We’ve been waiting for weeks now on what was a sufficiently difficult and close decision that even the most clued-in pundits had a tough time giving anyone an idea of what was going to happen with wide receiver Alshon Jeffery and the Bears.
Would they use the Franchise Tag on him again, despite his injury issues and PED suspension last year? Even at a significant one-year cost of more than $17 million for 2017?
Or would they elect to allow Jeffery to become arguably the best wide receiver on the free agent market, and a hot enough commodity that he’d very possibly be joining a new team?
Well, it looks like the answer is coming out:
#Bears are not expected to franchise Alshon Jeffery again at > $17M, sources say. A top WR on the market will generate lots of buzz in Indy
— Ian Rapoport (@RapSheet) February 27, 2017
— Jeff Dickerson (@DickersonESPN) February 27, 2017
The implications and fallout from the decision – which is officially not due for two more days – will be significant, both for the Bears and the rest of the league.
At his best, the 27-year-old wideout is a number one target, capable of transforming an offense. But is he going to be that guy going forward after a disappointing 2017 season?
Will the Bears still try to extend him before the new league year opens up on March 9?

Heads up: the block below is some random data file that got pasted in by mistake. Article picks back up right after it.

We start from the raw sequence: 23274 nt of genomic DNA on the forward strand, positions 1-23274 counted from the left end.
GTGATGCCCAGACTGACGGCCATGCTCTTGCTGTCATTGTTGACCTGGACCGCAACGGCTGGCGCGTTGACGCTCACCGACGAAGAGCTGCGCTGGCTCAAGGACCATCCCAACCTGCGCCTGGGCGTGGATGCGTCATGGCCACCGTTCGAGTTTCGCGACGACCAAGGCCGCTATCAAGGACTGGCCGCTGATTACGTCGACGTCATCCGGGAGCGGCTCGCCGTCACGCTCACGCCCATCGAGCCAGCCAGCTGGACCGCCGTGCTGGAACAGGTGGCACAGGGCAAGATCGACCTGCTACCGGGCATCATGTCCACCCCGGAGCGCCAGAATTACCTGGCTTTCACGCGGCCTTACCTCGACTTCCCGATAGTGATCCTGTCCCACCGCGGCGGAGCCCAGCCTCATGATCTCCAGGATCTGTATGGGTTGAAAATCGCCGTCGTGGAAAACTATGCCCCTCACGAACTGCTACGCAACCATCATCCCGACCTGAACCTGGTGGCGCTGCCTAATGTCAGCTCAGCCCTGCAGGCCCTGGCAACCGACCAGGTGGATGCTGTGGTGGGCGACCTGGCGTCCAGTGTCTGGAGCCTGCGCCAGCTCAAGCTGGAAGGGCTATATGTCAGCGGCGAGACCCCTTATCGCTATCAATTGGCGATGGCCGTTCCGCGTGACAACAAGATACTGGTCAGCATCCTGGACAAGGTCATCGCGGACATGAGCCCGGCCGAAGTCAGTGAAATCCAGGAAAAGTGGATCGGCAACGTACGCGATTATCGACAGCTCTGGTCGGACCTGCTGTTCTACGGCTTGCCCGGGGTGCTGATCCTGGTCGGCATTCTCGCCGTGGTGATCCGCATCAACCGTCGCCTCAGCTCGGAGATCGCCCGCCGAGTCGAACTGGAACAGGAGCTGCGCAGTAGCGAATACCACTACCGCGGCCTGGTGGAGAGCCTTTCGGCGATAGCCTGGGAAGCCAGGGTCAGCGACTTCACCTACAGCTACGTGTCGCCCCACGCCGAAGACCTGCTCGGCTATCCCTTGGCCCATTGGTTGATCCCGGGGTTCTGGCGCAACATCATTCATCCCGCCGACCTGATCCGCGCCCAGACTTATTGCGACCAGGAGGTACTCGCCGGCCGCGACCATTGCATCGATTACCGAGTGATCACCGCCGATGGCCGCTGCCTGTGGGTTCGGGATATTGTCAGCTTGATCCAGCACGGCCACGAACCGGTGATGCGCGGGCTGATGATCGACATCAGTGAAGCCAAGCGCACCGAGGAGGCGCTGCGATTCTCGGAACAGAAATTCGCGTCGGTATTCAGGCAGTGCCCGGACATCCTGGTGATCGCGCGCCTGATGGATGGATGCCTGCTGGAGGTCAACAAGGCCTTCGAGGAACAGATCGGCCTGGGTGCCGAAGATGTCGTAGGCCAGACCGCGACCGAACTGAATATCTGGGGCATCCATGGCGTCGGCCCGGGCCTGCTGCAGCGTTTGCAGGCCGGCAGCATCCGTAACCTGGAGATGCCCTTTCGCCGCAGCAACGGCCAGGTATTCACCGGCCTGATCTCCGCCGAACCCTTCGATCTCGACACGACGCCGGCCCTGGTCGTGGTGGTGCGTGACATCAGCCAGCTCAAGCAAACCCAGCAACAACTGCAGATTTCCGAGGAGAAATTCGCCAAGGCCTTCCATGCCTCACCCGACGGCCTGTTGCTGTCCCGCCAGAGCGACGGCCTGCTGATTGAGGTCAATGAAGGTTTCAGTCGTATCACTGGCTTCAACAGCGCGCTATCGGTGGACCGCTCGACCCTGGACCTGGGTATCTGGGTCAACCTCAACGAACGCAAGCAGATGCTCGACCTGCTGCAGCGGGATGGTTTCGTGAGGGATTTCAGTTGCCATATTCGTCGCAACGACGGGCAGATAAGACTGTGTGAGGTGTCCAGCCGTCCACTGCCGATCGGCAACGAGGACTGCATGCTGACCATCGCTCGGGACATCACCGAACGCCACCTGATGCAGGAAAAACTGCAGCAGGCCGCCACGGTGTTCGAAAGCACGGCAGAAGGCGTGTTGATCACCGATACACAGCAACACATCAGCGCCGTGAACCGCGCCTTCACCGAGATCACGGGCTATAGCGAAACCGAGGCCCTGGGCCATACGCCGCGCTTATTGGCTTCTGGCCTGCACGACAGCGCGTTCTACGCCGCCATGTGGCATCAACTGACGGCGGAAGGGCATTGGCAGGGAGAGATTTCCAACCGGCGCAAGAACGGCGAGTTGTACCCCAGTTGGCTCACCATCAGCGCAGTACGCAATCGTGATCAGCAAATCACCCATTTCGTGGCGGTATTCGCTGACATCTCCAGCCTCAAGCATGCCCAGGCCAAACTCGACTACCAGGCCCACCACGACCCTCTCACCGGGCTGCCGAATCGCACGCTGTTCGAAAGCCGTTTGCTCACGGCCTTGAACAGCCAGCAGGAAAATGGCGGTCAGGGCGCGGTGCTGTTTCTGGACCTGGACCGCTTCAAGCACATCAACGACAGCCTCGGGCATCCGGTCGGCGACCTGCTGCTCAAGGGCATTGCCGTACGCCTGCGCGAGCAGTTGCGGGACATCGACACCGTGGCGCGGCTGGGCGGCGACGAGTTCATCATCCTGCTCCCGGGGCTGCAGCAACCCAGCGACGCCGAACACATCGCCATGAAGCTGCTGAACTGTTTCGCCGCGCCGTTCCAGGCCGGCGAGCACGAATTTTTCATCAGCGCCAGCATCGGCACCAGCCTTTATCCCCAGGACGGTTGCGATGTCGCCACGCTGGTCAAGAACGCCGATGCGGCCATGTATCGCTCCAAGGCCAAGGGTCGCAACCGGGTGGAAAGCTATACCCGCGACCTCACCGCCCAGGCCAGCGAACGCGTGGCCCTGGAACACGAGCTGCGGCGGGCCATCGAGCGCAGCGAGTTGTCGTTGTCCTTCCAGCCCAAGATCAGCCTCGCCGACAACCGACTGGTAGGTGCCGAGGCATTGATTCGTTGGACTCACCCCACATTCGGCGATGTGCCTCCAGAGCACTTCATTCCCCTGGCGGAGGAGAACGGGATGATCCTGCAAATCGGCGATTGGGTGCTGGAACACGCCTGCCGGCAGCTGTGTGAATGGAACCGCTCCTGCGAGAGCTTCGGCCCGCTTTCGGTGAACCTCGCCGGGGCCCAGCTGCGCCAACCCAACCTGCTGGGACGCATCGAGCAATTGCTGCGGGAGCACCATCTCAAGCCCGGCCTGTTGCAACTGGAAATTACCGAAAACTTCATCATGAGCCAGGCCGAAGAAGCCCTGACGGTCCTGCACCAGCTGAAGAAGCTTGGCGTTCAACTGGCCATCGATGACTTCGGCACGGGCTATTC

And, if not, by letting him walk, are the Bears signaling that they do not intend to try to bring in a quarterback who can help them turn an immediate corner and at least take a shot at a competitive season? Taking a $17 million hit on a wide receiver makes a whole lot less sense if you’re going to utilize a bridge quarterback while developing a youngster, for one example.
Still, with John Fox and Ryan Pace undoubtedly eager to rebound from a 3-13 season, and now with even more money available to spend this offseason, it’s conceivable that the Jeffery decision doesn’t signal anything more than a pure evaluation of his projected value to the team in 2017 stacked against the significant cost of the Franchise Tag. It’s not as if a receiver like Jeffery wouldn’t have been a nice security blanket for whatever quarterback the Bears use in 2017. And, strictly speaking, an extension remains possible.
Either way, Jeffery now figures to seek a significant contract in free agency, where lesser wide receivers than Jeffery in recent years have seen paydays of upwards of $40 to $50 million, with $20 million guaranteed. Jeffery will probably get a great deal more. It’s not yet clear whether the Bears will compete for his services in that market.
We’ll have much more on this decision, and the fallout, this week.
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